Alzheimer's disease

Alzheimer’s is a disease that causes dementia. It is the most common cause of dementia, accounting for about two-thirds of cases in older people.

What is dementia?

The word dementia is used to describe a group of symptoms – these include memory loss, confusion, mood changes and communication difficulties.

Dementia can affect how people feel, act and function as well as their health. Symptoms usually include the gradual loss of memory and communication skills, and a decline in the ability to think and reason clearly. People may be less able to carry out ordinary daily activities.

Currently around 850,000 people in the UK are affected by dementia.

What is Alzheimer’s disease?

Alzheimer’s disease is the most common cause of dementia, affecting around six in every 10 people with dementia.  Alzheimer’s may also occur with other types of dementia, such as vascular dementia or dementia with Lewy bodies. You might hear this called ‘mixed dementia’.

Alzheimer’s becomes more common with advancing age, but it’s not a normal part of ageing. The majority of people who develop the disease are over the age of 65.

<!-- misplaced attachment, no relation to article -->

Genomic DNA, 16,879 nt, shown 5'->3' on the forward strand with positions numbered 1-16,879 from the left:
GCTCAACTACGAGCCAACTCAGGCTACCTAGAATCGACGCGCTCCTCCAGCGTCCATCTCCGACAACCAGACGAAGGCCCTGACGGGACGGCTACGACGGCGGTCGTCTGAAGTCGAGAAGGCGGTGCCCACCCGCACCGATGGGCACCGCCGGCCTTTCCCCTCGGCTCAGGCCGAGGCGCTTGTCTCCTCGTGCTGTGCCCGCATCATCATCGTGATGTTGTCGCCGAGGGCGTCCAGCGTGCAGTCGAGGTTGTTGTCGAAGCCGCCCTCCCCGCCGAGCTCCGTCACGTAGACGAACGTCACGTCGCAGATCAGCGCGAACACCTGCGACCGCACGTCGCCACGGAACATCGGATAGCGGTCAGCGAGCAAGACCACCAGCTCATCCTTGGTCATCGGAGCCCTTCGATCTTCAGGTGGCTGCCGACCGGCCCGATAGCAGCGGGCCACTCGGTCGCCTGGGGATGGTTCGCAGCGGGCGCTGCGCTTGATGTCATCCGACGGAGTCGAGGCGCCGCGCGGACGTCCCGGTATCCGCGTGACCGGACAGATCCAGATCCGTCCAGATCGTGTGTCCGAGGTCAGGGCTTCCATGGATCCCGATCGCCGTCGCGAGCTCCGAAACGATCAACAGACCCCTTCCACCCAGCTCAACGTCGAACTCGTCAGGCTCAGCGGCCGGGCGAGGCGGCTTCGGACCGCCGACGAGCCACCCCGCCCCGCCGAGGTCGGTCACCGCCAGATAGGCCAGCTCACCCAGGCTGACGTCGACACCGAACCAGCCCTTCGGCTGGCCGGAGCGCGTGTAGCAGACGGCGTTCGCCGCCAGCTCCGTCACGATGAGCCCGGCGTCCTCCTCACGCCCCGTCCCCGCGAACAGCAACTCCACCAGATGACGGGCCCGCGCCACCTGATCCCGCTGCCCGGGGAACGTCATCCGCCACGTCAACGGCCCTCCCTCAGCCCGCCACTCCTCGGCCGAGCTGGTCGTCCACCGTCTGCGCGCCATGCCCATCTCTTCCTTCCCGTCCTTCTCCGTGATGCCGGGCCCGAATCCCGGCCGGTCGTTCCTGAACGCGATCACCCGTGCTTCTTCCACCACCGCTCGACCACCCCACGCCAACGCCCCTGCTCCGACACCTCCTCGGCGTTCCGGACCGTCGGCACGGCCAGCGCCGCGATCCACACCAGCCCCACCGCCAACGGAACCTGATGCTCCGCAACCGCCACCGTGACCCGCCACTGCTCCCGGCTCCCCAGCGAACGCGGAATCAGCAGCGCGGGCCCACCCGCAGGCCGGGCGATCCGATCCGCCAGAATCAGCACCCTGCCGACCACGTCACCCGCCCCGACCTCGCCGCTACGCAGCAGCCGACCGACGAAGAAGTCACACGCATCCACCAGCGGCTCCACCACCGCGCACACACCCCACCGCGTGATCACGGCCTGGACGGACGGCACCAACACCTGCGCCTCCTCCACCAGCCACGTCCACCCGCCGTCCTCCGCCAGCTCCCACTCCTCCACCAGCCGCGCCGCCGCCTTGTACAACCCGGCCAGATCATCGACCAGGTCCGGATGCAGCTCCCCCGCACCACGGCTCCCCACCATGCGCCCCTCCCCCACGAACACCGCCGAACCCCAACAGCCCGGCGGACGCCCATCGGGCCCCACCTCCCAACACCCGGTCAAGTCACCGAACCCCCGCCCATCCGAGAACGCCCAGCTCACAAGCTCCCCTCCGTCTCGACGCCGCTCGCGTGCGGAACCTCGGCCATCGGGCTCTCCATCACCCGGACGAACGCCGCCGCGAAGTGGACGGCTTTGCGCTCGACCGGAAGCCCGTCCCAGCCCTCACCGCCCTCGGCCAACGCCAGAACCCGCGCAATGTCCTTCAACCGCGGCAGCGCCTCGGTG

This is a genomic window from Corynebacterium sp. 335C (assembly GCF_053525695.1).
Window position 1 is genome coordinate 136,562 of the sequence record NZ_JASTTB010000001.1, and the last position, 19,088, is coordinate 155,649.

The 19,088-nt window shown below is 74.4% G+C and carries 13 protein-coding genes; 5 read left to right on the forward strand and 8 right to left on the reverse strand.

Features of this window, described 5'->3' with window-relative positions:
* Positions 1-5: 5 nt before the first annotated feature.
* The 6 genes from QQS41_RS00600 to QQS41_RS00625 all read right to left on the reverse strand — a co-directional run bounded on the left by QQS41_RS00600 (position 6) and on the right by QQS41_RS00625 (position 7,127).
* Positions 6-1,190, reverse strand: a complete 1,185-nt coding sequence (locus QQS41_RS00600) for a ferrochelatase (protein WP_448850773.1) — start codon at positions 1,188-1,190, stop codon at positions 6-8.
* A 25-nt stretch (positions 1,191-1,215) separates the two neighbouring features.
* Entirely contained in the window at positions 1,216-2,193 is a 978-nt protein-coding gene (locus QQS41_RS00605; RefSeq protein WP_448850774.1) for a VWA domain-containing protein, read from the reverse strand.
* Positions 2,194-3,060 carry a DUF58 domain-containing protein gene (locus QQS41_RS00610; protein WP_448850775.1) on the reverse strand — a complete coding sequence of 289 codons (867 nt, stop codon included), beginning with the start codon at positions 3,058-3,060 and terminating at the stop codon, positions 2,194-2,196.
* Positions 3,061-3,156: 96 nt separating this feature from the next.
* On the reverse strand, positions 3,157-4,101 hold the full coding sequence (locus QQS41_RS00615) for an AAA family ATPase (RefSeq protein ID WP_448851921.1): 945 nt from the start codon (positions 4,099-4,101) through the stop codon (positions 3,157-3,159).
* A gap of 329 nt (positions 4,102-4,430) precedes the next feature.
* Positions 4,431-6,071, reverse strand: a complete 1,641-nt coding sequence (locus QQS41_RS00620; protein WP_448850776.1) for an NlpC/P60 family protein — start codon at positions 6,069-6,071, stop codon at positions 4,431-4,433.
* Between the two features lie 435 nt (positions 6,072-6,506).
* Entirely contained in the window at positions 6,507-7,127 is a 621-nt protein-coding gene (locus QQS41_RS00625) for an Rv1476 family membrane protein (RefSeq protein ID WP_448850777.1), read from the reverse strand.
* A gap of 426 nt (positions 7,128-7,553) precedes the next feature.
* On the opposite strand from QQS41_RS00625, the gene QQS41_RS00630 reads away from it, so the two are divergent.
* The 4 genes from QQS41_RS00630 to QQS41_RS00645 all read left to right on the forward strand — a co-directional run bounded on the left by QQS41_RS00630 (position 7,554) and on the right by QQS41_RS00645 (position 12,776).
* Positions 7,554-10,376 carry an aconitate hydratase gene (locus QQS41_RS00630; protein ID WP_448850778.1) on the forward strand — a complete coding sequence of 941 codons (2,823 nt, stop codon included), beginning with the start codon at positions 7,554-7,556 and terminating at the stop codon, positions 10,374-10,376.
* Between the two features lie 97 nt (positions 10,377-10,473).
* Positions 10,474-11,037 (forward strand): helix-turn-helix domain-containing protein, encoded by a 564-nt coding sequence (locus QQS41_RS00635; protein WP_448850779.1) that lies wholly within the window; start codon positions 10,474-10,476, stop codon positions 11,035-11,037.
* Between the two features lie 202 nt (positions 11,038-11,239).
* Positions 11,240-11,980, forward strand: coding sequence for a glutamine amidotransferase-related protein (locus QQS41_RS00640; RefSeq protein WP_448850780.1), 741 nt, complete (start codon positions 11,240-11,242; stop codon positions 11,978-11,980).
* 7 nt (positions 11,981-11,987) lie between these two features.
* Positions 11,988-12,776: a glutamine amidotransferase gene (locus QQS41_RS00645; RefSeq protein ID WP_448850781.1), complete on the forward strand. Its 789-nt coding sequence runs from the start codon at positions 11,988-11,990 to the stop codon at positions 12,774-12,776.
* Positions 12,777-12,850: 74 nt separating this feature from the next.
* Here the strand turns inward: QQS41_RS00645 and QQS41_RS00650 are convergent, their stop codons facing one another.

More rarely, Alzheimer’s can affect younger people. It’s thought that over 42,000, or around 5% of people with Alzheimer’s are under 65. These rare cases of the disease are called early-onset Alzheimer’s.

In Alzheimer’s disease, changes occur in the brain that go beyond those associated with normal ageing. These changes include the build-up of two proteins, called amyloid and tau. Although researchers don’t yet have a complete understanding of what triggers Alzheimer’s, research suggests that both proteins are involved in driving the disease. As Alzheimer’s progresses, more and more nerve cells in the brain become damaged. This damage leads to the symptoms of Alzheimer’s.

With our help, researchers are learning more about why these proteins build up in the brain and how they damage nerve cells. Research is underway to understand more about what happens in the brain during Alzheimer’s and find new ways to treat the disease.

This information was updated in May 2018 and is due for review in May 2020. It does not replace any advice that doctors, pharmacists or nurses may give you. Please contact us if you would like a version with references.

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